Spine surgery may be recommended to treat spinal tumor. This important decision is based on many factors including the tumor type and spinal structures involved. Some tumors are highly vascularized, meaning they have a large number of blood vessels growing into and around them. Other types of tumors cause bone or tissue to overgrow or thicken. Spinal tumor can cause lysis, a term that means the destruction and collapse of bone.
Sometimes surgery is recommended and may be followed by one or more non-surgical therapies. Unrelenting pain, spinal instability, nerve compression, and/or spinal cord compression may dictate a surgical need. Your doctor will explain the possible benefits, risks, and complications of the surgical procedure he recommends.
Treatment of malignant (cancerous) spinal tumors depends largely on the patient's health. As with most cancers, better outcomes are usually associated with early diagnosis. If the patient is generally healthy, and/or other cancers are in remission, more aggressive treatments can be used. If a patient is weakened or already undergoing cancer treatment, the spinal tumor will be treated to the extent of trying to relieve pain and make the patient more comfortable. If surgery is not an option, a pain pump, neural stimulator, or other pain-relieving options may be used.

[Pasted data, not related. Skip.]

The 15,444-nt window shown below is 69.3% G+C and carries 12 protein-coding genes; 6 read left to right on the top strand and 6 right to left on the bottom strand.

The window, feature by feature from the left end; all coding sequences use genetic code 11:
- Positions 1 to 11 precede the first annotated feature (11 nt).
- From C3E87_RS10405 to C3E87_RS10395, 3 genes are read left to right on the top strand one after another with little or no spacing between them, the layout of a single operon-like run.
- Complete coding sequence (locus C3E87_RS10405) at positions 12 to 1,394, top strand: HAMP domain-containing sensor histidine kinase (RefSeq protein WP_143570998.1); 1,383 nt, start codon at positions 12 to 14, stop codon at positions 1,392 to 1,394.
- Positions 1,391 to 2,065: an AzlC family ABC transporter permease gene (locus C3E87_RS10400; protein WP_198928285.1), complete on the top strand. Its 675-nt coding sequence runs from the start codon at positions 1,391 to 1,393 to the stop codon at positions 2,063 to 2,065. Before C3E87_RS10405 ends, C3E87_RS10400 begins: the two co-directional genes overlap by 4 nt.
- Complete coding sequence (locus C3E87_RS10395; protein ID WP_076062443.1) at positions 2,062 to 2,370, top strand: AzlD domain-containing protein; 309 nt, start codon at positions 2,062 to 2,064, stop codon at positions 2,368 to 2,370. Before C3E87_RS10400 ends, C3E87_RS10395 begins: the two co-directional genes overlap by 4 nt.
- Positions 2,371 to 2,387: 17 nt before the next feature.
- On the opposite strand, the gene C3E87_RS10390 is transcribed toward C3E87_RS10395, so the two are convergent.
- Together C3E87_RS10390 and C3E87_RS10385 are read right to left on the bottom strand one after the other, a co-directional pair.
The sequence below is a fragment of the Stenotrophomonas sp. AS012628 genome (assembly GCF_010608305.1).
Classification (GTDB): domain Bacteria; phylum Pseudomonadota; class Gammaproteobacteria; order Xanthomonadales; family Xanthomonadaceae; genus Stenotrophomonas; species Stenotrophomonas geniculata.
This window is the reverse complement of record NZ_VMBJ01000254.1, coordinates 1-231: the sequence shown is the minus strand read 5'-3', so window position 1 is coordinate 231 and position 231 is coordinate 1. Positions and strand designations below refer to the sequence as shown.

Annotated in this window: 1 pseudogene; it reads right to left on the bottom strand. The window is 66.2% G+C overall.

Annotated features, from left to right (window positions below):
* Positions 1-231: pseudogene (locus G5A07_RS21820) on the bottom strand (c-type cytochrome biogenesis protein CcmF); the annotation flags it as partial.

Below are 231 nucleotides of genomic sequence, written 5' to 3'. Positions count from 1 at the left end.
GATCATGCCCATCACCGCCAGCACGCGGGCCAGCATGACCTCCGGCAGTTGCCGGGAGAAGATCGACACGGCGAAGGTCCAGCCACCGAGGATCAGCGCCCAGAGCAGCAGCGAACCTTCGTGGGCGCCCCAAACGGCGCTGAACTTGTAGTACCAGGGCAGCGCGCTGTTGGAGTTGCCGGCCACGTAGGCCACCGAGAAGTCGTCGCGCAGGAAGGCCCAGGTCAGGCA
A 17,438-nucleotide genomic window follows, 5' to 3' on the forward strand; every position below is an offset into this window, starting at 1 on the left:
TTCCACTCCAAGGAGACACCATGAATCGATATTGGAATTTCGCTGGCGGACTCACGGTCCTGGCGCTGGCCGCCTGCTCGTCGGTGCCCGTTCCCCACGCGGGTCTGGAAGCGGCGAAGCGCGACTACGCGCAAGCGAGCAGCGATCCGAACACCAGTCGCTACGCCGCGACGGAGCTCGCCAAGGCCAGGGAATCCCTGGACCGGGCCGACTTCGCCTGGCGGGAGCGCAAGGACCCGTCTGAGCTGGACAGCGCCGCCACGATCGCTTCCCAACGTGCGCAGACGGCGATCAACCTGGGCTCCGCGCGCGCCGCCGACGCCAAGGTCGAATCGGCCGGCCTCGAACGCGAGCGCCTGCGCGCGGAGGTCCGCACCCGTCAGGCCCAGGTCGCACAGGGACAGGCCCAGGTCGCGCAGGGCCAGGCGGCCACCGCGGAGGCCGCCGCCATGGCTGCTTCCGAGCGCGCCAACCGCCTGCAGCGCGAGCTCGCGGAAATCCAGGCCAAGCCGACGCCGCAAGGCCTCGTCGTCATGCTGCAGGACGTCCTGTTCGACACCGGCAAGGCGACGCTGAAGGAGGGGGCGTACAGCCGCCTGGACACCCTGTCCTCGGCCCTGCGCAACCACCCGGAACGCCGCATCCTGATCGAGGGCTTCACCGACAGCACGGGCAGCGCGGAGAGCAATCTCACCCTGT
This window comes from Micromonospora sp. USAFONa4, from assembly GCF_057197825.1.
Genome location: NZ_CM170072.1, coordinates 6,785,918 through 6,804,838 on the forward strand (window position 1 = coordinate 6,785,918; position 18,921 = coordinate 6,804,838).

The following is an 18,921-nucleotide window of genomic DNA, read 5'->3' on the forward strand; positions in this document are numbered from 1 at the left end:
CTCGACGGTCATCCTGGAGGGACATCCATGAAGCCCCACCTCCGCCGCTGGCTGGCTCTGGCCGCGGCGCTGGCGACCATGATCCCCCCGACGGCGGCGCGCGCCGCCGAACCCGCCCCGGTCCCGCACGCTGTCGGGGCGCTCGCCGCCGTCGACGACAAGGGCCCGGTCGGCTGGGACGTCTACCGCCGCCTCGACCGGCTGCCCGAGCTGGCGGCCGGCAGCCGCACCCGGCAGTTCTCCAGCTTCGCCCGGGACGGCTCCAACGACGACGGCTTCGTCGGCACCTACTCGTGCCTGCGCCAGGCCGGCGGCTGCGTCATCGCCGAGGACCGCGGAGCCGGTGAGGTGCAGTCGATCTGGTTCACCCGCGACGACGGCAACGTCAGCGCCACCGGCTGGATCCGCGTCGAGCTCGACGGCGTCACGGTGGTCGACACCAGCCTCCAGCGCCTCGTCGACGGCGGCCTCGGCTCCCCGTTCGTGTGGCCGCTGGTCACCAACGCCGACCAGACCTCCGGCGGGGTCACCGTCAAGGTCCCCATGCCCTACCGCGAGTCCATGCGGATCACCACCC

Benign or malignant, your Piedmont Spine Center doctor will provide a reliable and evidence-based diagnosis and trustworthy care --- non-operative or surgical. We welcome your questions and completely understand that information empowers patients like you to make informed and wise decisions about health care.